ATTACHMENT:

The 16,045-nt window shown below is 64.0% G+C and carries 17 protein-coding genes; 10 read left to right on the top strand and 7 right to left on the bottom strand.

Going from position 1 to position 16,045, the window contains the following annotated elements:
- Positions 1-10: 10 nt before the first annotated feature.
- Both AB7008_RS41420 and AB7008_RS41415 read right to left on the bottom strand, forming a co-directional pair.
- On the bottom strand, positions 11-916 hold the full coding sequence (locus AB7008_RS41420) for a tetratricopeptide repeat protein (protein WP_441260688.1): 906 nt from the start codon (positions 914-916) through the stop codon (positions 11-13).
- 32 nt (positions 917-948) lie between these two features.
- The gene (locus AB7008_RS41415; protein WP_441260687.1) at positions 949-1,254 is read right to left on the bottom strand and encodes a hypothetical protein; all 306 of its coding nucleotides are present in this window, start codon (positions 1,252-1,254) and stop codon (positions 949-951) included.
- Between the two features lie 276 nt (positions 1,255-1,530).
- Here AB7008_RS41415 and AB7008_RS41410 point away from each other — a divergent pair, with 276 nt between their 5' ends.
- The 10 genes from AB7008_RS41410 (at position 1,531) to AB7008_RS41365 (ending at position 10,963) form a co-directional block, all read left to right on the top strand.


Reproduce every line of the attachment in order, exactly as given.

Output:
The 16,045-nt window shown below is 64.0% G+C and carries 17 protein-coding genes; 10 read left to right on the top strand and 7 right to left on the bottom strand.

Going from position 1 to position 16,045, the window contains the following annotated elements:
- Positions 1-10: 10 nt before the first annotated feature.
- Both AB7008_RS41420 and AB7008_RS41415 read right to left on the bottom strand, forming a co-directional pair.
- On the bottom strand, positions 11-916 hold the full coding sequence (locus AB7008_RS41420) for a tetratricopeptide repeat protein (protein WP_441260688.1): 906 nt from the start codon (positions 914-916) through the stop codon (positions 11-13).
- 32 nt (positions 917-948) lie between these two features.
- The gene (locus AB7008_RS41415; protein WP_441260687.1) at positions 949-1,254 is read right to left on the bottom strand and encodes a hypothetical protein; all 306 of its coding nucleotides are present in this window, start codon (positions 1,252-1,254) and stop codon (positions 949-951) included.
- Between the two features lie 276 nt (positions 1,255-1,530).
- Here AB7008_RS41415 and AB7008_RS41410 point away from each other — a divergent pair, with 276 nt between their 5' ends.
- The 10 genes from AB7008_RS41410 (at position 1,531) to AB7008_RS41365 (ending at position 10,963) form a co-directional block, all read left to right on the top strand.